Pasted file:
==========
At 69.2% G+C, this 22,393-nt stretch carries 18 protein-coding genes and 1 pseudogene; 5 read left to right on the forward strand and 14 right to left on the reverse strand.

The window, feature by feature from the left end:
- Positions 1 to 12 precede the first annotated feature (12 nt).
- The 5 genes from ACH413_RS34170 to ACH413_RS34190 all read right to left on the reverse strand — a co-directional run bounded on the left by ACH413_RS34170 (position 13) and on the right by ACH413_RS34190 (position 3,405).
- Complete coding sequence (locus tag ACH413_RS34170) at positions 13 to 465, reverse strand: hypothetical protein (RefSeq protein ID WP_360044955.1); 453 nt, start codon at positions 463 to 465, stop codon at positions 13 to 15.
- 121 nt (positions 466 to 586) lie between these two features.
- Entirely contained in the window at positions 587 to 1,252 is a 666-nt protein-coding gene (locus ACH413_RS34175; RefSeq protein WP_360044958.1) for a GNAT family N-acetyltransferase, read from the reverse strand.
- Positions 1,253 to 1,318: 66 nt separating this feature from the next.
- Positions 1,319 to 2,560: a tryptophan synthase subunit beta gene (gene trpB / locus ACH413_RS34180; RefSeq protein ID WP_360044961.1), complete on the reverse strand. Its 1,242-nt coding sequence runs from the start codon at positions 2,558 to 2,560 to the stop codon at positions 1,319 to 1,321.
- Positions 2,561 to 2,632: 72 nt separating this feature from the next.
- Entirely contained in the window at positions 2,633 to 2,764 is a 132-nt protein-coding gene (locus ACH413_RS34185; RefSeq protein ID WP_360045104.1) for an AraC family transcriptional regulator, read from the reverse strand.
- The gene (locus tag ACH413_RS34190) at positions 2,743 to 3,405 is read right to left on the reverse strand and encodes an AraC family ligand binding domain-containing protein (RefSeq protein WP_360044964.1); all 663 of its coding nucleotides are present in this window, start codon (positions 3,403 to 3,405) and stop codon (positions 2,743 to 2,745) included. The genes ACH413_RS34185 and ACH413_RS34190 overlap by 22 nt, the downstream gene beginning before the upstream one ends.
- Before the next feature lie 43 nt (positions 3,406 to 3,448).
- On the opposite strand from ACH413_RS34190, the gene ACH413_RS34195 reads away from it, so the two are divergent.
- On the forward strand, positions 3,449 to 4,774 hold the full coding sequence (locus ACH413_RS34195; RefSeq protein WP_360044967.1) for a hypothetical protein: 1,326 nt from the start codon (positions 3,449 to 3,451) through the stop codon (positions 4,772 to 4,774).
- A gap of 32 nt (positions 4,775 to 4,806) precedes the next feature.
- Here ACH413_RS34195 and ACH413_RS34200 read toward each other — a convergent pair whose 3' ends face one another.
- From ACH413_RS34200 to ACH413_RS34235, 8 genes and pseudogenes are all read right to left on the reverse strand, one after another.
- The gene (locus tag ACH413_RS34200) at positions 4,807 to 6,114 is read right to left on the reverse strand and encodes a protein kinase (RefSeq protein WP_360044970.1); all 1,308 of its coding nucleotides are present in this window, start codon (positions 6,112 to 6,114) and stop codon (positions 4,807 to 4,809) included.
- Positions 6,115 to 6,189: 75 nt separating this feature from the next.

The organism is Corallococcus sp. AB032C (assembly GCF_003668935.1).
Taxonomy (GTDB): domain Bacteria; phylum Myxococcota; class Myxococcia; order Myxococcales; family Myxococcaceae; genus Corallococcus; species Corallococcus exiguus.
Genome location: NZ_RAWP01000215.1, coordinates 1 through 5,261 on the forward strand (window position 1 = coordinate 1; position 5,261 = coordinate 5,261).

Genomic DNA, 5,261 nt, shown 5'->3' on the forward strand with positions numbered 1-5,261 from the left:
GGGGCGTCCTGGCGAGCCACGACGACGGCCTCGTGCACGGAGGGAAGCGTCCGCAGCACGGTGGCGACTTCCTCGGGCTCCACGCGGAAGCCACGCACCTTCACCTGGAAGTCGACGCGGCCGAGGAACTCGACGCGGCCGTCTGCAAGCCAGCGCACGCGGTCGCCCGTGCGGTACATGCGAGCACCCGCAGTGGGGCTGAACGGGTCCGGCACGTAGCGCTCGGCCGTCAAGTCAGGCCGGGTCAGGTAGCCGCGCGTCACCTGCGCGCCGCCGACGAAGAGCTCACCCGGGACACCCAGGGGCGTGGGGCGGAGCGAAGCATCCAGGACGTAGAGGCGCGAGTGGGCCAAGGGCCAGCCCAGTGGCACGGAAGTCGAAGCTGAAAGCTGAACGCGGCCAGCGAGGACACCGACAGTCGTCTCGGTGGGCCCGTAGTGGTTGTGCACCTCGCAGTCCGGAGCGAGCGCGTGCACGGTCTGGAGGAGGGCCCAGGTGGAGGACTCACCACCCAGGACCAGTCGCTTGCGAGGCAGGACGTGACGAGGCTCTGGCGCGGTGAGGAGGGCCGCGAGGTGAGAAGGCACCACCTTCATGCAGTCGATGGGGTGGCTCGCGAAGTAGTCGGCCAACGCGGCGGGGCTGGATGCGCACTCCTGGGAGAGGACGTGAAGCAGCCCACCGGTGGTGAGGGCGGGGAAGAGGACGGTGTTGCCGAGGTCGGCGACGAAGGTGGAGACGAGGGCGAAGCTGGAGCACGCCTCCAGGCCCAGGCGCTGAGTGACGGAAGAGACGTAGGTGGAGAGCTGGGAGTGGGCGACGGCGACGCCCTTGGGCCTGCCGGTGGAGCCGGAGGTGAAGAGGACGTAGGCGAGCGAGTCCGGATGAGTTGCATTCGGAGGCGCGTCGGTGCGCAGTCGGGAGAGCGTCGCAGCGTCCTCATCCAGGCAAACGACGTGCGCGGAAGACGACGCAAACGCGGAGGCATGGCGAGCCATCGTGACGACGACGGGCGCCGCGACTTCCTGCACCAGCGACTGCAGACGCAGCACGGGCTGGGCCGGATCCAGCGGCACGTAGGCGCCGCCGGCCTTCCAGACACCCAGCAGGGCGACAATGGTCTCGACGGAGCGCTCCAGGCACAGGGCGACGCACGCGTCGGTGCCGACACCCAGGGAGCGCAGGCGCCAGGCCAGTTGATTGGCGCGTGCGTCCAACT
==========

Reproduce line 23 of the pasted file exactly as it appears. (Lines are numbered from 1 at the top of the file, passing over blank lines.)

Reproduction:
Genome location: NZ_RAWP01000215.1, coordinates 1 through 5,261 on the forward strand (window position 1 = coordinate 1; position 5,261 = coordinate 5,261).